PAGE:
1. ## A Triangle

This question is related to a vector/force question, but I just need help with finding two angles:

Given the following triangle:

and knowing that a+b = 14. How can you figure out the length of a and b?

2. Originally Posted by ty2391
This question is related to a vector/force question, but I just need help with finding two angles:

Given the following triangle:

and knowing that a+b = 14. How can you figure out the length of a and b?
Well I can clearly see a right angled triangle. So i think the answer is a = 8 and b = 6

3. Sorry, the diagram may be misleading, im trying to say that the 6 and 4 split the top into two sections. (thanks for your reply though)

Anyway, I figured it out I believe, can someone confirm that: a=54/7 and b=44/7?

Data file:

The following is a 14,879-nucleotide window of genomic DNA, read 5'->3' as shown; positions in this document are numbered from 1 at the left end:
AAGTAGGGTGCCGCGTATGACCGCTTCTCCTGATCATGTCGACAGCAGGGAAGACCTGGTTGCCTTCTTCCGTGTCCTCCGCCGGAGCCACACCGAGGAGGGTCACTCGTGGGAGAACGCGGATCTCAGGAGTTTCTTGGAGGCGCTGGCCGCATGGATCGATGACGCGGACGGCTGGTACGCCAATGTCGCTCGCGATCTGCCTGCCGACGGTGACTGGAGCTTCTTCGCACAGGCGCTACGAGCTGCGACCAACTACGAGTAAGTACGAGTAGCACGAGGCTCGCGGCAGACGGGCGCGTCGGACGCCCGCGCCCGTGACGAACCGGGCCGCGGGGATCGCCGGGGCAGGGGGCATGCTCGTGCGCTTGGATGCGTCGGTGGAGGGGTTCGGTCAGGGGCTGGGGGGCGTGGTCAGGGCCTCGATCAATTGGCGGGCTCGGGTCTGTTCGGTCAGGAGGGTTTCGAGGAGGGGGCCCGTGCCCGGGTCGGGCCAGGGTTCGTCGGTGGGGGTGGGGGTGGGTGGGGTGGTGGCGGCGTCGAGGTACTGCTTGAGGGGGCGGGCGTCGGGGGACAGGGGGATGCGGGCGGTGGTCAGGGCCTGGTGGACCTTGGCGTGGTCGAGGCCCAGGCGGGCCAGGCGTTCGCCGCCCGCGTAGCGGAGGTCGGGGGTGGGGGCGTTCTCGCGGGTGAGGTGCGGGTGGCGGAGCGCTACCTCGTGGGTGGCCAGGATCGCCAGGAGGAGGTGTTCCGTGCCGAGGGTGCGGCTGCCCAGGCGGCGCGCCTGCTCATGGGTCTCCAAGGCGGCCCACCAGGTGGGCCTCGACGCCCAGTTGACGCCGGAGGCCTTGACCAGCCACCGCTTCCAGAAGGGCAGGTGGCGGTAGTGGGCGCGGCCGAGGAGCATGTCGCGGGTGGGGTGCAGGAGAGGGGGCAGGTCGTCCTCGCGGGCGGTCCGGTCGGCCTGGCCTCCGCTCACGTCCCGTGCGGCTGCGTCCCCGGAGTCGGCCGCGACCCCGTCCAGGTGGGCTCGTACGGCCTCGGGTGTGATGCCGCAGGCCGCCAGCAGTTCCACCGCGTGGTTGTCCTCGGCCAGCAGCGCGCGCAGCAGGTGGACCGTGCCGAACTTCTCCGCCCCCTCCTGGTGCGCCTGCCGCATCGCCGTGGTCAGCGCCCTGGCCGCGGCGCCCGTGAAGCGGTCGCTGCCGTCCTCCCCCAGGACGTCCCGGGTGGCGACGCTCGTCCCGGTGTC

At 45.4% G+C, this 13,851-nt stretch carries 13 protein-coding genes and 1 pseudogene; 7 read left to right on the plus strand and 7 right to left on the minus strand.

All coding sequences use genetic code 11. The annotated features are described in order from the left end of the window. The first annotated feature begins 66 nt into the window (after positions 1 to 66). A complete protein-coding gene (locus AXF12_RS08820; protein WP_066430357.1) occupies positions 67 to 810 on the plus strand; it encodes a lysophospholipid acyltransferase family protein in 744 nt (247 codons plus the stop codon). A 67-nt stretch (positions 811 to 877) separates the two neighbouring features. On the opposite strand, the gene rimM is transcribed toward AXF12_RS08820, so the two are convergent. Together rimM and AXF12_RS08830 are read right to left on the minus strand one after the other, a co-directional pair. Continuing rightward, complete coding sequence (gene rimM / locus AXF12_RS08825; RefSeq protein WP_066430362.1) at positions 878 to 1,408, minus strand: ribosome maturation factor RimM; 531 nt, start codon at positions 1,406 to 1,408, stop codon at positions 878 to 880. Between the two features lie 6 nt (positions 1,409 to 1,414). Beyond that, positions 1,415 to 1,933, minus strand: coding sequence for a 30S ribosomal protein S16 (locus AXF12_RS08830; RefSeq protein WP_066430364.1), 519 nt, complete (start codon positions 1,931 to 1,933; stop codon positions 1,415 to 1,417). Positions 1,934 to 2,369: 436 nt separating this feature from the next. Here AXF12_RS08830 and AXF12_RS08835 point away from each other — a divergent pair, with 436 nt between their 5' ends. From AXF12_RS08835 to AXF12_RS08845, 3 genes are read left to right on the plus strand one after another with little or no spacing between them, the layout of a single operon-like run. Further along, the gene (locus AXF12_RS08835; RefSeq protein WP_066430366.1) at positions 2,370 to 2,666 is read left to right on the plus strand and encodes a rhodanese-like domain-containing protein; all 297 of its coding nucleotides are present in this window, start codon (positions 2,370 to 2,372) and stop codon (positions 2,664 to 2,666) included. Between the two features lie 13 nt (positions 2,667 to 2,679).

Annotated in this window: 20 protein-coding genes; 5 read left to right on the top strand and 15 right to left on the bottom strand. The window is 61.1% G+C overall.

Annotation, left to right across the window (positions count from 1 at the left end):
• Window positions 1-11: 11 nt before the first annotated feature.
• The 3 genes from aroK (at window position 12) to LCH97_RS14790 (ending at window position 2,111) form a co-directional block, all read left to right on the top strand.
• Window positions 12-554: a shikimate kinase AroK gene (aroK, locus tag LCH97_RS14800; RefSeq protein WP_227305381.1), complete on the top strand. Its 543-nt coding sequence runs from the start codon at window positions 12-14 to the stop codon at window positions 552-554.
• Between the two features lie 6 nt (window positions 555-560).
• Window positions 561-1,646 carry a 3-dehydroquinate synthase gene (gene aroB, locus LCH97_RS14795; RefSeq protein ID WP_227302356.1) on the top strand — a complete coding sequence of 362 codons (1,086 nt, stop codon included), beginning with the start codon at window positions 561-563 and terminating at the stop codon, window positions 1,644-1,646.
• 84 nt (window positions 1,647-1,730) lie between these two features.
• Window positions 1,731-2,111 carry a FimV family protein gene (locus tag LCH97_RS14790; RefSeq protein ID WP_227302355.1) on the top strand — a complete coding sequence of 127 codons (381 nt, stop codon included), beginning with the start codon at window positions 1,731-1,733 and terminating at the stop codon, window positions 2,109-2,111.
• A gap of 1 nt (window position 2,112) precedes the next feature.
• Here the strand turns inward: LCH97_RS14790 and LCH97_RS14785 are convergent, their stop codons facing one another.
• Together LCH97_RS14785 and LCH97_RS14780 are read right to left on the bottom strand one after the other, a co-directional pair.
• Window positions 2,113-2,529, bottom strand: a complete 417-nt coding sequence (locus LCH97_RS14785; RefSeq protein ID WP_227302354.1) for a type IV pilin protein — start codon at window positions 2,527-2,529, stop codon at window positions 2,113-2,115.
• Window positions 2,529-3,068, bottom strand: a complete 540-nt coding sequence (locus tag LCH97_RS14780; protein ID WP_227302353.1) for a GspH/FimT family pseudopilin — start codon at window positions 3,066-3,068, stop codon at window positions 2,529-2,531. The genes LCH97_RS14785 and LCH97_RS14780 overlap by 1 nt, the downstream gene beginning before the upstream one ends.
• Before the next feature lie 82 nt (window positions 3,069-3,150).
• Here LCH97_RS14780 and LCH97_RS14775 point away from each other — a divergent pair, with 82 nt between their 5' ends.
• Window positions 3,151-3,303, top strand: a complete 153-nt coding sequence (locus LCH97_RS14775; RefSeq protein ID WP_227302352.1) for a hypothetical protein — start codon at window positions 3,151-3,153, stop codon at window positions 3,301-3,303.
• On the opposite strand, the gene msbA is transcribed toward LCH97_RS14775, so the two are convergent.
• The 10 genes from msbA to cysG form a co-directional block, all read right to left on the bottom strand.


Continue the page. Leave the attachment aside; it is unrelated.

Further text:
4. Originally Posted by ty2391
This question is related to a vector/force question, but I just need help with finding two angles:

Given the following triangle:

and knowing that a+b = 14. How can you figure out the length of a and b?
Call the clearly vertical leg (that obviously is intended to meet the side of length 10 at a right angle) c.

Then we know that
$a^2 = 6^2 + c^2 = 36 + c^2$
and
$b^2 = 4^2 + c^2 = 16 + c^2$

Then
$a^2 - b^2 = 20$

But
$a^2 - b^2 = (a + b)(a - b)$
and we know that $a + b = 14$. Thus
$14(a - b) = 20$

$a - b = \frac{10}{7}$

Thus we have the system of equations
$a + b = 14$

$a - b = \frac{10}{7}$

This has a solution of
$a = \frac{54}{7}$
and
$b = \frac{44}{7}$

(Which are at least close to Isomorphism's a = 8 and b = 6.)

-Dan